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Africa is poor, there are too many children, and not enough food to go around and feed everybody. Africa needs saving and can only be saved through aid and volunteer effort. These are stereotypical myths that, shockingly, still represent Africa in today’s globalized world. It is true, poverty is still not completely eradicated and many developmental issues persist, however things are slowly changing. Globalization means interconnectedness and an exchange of ideas, beliefs and cultures on a global scale. I would not be able to listen to the heavy metal band from Angola if it wasn’t for globalization. However, the media is one of the most influential mediums that plays a big role in the way it represents certain subjects, sometimes showing them in only a negative light.
“The media give us ways of imagining particular identities and groups which can have material effects on how people experience the world, and how they get understood, or legislated for or perhaps beaten up in the street by others…this is partly because the mass media have the power to re-present, over and over, some identities, some imaginings, and to exclude others, and thereby make them seem unfamiliar or even threatening”.
Information passed on through the media is full of powerful cultural and ideological assumptions about what is ‘normal’ and ‘acceptable’ according to Western standards or views. The media is a very strong tool capable of fueling damaging stereotypes, stigma discrimination and even hatred towards places, people and groups. When you type African children into Google, you get search suggestions ranging from ‘poor’ to ‘hungry African kids’. Google also gives you the option to endlessly scroll down through the pictures of AIDS victims, poverty stricken, malnourished and sick children with flies around their faces. When these are the pictures representing Africa, they create the dominant stereotypical image that most people have of Africa and reinforce negative assumptions. Recently, news featured negative stories about corruption, dictators and rigged elections, resulting in a ‘what to do about Africa’ kind of theme. Besides civil wars, bad governance, corruption, and disease, the African continent has struggled for years against the colonial legacy, debt, exploitation by MNCs from Western powers.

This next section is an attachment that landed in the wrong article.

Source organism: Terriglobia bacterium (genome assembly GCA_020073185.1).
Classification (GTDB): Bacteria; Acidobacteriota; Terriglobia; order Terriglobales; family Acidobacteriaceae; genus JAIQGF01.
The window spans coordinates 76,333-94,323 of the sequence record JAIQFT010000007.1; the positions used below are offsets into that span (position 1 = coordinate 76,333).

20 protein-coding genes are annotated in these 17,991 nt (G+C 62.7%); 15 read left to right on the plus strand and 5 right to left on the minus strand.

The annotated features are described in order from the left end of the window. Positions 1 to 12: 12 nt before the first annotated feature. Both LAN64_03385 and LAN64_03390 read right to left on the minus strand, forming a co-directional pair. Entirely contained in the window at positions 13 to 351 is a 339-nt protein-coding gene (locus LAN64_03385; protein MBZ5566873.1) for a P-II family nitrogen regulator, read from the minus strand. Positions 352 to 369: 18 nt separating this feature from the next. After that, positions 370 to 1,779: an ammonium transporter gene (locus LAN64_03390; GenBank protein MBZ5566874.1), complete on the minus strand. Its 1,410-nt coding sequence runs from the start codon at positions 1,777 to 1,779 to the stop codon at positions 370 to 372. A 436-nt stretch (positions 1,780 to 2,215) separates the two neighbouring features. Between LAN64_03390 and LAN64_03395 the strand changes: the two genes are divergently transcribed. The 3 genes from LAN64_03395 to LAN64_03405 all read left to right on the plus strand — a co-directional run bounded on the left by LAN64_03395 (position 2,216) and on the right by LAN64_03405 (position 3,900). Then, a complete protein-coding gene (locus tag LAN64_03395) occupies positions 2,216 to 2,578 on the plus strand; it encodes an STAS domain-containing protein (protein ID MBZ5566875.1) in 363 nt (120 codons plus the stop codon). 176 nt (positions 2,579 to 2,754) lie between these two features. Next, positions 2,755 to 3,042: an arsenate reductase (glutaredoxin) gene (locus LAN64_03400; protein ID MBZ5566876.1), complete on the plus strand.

My friends and family repeatedly warned me before going to Africa to stay safe and never go out by myself. This shows the preconceived perceptions people have about Africa. Negative stereotypes through the media are not reserved only for Africa, but applicable to Arabs, Asians, and other races as well. I got the same warnings from family and friends during my volunteer trip to the favelas in Sao Paulo, Brazil. This is due to preconceived views of crime, drugs and poverty associated not just with Brazil, but South America in general. Same story visiting Sarajevo, Bosnia, the legacy of war still lives on 20 years later. Ironically, these were some of the most beautiful cities I have visited.
While visiting Ghana, I saw a beautiful side of Africa and experienced the warm nature, pride and hospitality of Ghanaian people. Children crawled into my lap, asked me to lift them up and walked with me holding my hand without hesitation. This kind of trust and unconditional love is something we have lost in the developed world where we are taught from a young age to never speak to strangers. Ghanaian culture is rich unique and diverse, as were Brazilian and Bosnian cultures. The way developing countries are represented in the media makes them the losers of globalization. We should learn to form our own perceptions based on research, look beyond what we are told by the media and learn to see beauty in our differences.
Balqis Hindash, Middlesex University Dubai Campus
http://www.developmenteducationreview.com/issue4-focus2

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